There's one section here tha'ts center running - which, yes, always has its critics - but in this case it makes much more sense to put riders away from crowded sidewalks at North Station/TD Garden. I'd much rather ride in the freedom of the center versus contending with pedestrians and cars. Just imagine this scenario averted.

Big thanks to the good transportation folks from the City of Boston who came out to meet me after work with little notice to take a one hour excursion with Streetfilms!

StreetFilms
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The New Bus Campaigners

Half of transit trips in America are made on buses.

But over the past several years, nearly every major US city has witnessed dramatic declines in bus ridership.

Some blame may go to low gas prices and new services like Uber. But transit advocates think bus service is declining because of longstanding policy neglect, and that something can and ought to be done about it. They’re pushing elected officials and transit agencies to apply changes like bus lanes, all-door boarding and traffic signal priority.

These kinds of policy changes require political attention and will, which will only be obtained through a groundswell of public support. To give voice to bus riders, a new generation of bus campaigners are now canvassing buses, bus stops, and transit hubs to hear from and organize riders. We were able to spend some time with organizations in New York City (Riders Alliance), Boston (LivableStreets) and Chicago (Active Transportation Alliance) to find out what is new there and how they are encouraging volunteers and city leaders to make improvements to their systems.

Buses are a relatively inexpensive and flexible form of transit that American cities could be making much better use of. Thanks to many new advocacy campaigns, we think we’ll see buses turning around.

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Transform Your City With Tactical Urbanism

Tired of waiting for local governments to fix dangerous conditions, in many cities everyday citizens are practicing DIY traffic-calming to make streets safer for walking and biking. Some are forming “Departments of Transformation” to show others how to implement low-cost interventions, like traffic cones, to slow drivers down.

Often these installations are quickly removed by local DOTs, but in other cases, cities are embracing what’s come to be known as “tactical urbanism.” Some cities are making citizen-generated improvements permanent, while others are encouraging the movement by sanctioning, and even sponsoring, tactical urbanism projects.

Watch as we check in with people who are making this happen around the world!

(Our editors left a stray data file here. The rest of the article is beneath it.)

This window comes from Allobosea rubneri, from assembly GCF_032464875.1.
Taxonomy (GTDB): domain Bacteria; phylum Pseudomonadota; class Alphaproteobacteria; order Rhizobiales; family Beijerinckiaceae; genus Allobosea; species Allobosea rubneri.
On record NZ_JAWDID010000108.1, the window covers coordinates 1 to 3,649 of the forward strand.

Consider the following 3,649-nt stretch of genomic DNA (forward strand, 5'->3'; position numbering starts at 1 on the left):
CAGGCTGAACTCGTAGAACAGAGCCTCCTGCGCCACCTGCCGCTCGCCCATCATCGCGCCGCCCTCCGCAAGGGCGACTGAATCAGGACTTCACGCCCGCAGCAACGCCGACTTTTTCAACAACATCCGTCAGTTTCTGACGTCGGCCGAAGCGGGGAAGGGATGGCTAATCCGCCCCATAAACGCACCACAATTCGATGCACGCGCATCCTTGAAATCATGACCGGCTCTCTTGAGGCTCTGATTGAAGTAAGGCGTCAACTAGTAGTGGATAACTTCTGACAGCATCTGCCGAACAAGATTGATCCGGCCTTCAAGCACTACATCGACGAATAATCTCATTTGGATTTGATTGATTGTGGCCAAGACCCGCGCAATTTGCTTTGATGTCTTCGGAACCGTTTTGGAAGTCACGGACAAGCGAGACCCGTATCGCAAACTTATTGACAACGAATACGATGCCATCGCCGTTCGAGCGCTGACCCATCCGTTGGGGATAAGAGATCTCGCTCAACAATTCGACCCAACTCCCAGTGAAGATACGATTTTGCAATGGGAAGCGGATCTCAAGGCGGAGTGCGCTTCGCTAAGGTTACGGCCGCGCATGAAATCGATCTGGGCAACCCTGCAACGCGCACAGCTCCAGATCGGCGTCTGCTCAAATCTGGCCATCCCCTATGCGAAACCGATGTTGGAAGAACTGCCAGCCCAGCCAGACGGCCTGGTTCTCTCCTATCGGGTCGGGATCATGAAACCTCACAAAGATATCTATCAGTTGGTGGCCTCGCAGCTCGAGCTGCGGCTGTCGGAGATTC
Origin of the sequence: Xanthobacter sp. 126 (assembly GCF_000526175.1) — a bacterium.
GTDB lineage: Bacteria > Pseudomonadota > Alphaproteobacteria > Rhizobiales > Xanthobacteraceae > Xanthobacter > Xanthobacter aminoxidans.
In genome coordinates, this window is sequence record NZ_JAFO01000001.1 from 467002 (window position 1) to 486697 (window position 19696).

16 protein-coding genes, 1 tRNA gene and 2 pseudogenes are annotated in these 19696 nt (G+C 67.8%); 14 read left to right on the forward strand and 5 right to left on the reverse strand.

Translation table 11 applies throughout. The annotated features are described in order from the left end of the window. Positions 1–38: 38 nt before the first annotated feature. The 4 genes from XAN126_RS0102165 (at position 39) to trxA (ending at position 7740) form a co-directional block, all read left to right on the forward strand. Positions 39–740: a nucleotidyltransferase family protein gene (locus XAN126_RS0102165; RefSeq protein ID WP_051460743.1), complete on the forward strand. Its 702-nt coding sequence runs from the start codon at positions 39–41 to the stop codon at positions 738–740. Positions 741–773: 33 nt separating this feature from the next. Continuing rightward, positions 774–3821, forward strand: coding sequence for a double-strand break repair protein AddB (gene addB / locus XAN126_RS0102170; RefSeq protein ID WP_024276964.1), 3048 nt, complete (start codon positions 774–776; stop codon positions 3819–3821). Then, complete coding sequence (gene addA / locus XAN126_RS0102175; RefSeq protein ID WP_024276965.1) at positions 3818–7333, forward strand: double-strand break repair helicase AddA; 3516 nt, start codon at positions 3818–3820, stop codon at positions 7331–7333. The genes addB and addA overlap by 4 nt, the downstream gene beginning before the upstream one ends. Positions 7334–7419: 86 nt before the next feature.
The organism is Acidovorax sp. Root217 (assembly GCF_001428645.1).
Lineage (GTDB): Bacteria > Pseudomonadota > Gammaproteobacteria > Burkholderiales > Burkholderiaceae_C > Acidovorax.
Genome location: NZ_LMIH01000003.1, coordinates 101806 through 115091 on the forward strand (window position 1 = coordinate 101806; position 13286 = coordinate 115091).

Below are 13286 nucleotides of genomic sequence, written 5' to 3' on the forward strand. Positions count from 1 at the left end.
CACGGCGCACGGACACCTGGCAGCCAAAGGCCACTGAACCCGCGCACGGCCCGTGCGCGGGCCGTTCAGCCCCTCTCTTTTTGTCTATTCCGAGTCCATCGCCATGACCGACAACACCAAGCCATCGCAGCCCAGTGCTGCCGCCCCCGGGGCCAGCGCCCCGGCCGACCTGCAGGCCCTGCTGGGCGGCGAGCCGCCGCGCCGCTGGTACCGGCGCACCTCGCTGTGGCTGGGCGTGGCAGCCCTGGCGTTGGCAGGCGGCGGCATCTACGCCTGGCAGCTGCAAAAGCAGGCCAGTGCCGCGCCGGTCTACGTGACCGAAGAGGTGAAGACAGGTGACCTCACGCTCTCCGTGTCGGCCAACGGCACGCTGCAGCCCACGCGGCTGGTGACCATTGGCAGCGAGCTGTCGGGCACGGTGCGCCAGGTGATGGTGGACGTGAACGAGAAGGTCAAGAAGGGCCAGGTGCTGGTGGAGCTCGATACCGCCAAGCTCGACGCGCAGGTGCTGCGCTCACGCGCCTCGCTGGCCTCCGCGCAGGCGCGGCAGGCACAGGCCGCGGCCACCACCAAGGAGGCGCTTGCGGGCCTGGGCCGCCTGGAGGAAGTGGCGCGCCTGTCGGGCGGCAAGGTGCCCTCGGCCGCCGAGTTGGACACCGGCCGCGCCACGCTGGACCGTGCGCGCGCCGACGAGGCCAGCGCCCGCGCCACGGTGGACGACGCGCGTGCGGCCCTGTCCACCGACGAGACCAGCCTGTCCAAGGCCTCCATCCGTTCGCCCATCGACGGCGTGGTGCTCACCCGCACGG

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Checking out Silver Line Demo in Boston and more!

For the second year in a row, Streetfilms is working closely with TransitCenter to produce a series of videos about how people are organizing, planning, and winning better transit in American cities.

As such, I was recently in Boston talking to the Livable Streets Alliance about what they and their many local partners are doing to help speed up bus service. I happened to be in town during the two-week Silver Line Demo, a trial period during which riders can board the bus at all three doors, not just at the front.

As you can see, it was a rather dramatic change:

When I travel, I usually notice a heck of a lot more than what I am on assignment to document. So I grab what I can. While waiting for a meeting on this trip, I found myself wandering around Boston's car-free Downtown Crossing during lunch hour. It's always been a comfortable public space, and it keeps getting better.

Here's a short montage of people out in the middle of the day:

While in Cambridge getting some footage of buses, I came across what I'm calling a "sidewalk-assist" Copenhagen left turn. It's not the first one I've seen by any stretch, but I had enough time to get good footage showing it in action. The intersection is very difficult for cyclists, and it's great to have this option if you feel you need it:

The entire intersection is complicated, with lots of people walking and biking to a major transit station nearby. There are L-O-N-G wait times for a green light, no matter how you're getting around. If I had transportation superpowers, I would make one of the connecting streets car-free to create a more regular intersection and get a new pedestrian plaza in the bargain.

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A Case for Open Data in Transit